Layered pops: Let each layer of fruit puree or creamy pop mixture set in the freezer for at least 20 minutes before adding the next flavor. Be sure to keep other purees refrigerated while layers are setting.

Blueberry-Coconut Greek Yogurt Pops

1 ½ cups Greek yogurt

¾ cup full fat coconut milk

4 tablespoons granulated sugar OR honey, to taste, divided use

1 ½ cups fresh or frozen blueberries

In a large bowl, combine the Greek yogurt with the coconut milk and 1 ½ to 2 tablespoons of sugar or honey. Stir vigorously until you have a smooth consistency. Taste and add more sweetener, if desired. Set aside.

Make the blueberry sauce by combining the blueberries with the remaining 2 tablespoons of granulated sugar or honey in a small pot. Cook over medium heat until the blueberries start to break down. Stir and continue cooking until it reaches a jamlike consistency. Remove from heat.

Place a tablespoon of the yogurt mixture in each mold. Add a tablespoon of blueberry sauce. Top with another tablespoon of the yogurt. Continue alternating until the mold is nearly full. Place the top on the mold and add the sticks. Freeze for six hours.

Once the ice pops are completely frozen, place the mold under running water so that they will loosen. Remove and enjoy immediately, or place in the freezer in an air-tight container with parchment paper dividing each row. These are an easy grab-and-go breakfast for summer, or a cool treat for any time of day.

Makes about 10 pops.

Recipe courtesy of Vallery Lomas; foodieinnewyork.com

Drop lemons and limes into the molds for these homemade popsicles. (The Philadelphia Inquirer/TNS)
Drop lemons and limes into the molds for these homemade popsicles. (The Philadelphia Inquirer/TNS)

This ice pop recipe can be adapted for any fruit you have on hand. You can also add lime or coconut. For pretty pops, drop thin slices of lemon and lime into the mold before adding liquid.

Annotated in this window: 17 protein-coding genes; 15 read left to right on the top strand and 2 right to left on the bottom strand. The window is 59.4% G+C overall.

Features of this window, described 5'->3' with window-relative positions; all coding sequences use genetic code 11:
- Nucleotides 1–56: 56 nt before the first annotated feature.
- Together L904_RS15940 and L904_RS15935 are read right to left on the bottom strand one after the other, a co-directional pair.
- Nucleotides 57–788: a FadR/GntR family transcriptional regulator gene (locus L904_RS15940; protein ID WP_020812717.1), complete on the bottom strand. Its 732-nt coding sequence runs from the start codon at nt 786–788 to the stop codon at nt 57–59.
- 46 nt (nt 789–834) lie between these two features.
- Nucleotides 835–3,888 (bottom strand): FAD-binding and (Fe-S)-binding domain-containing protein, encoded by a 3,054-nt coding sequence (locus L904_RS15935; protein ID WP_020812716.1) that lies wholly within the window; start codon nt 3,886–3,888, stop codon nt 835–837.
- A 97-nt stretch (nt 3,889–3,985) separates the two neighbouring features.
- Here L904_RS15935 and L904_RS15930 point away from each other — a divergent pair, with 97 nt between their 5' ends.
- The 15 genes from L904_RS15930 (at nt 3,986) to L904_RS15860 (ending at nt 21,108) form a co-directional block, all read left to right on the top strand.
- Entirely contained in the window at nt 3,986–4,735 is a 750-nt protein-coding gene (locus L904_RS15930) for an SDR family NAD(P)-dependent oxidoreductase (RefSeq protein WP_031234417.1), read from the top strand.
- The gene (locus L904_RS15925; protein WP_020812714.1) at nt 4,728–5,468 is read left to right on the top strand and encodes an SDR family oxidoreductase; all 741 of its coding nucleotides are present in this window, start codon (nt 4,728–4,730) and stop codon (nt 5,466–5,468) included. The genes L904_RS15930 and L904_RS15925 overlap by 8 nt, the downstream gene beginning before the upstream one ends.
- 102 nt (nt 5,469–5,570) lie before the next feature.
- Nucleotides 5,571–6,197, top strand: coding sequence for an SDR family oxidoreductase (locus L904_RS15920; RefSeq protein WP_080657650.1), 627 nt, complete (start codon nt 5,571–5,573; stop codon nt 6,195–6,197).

Lemon Ice Pops

¾ cup sugar OR ½ cup honey

½ cup freshly squeezed lemon juice

Zest of 2 lemons

Using a saucepan, dissolve sugar into 1 cup water, stirring continuously. Add juice and zest and bring to a simmer. Remove mixture from heat and allow to cool. Taste and adjust sweetener, if needed.

Pour lemon mixture into molds, add sticks and freeze for 6 hours.

Makes about 10 pops.

Any fruit you have on hand can be made into a creamy pop. For a mocha version, replace fruit with 2 tablespoons of unsweetened cocoa powder and 1 tablespoon of espresso powder. For a refreshing floral pop, use honey and replace fruit with a pinch of culinary lavender.

Strawberry Cream Pops

2 cups strawberries, hulled and quartered

1 cup Greek yogurt

½ cup whole, coconut, soy, or almond milk

¼ cup sugar or honey (to taste)

½ teaspoon vanilla extract

Pinch of salt

Using a blender, puree all ingredients until smooth, scraping down sides, if necessary. Taste and adjust sweetener.

Pour mixture into ice pop molds, add sticks, and freeze for 6 hours.

Makes about 10 pops.

Print Headline: Gonna be pop-ular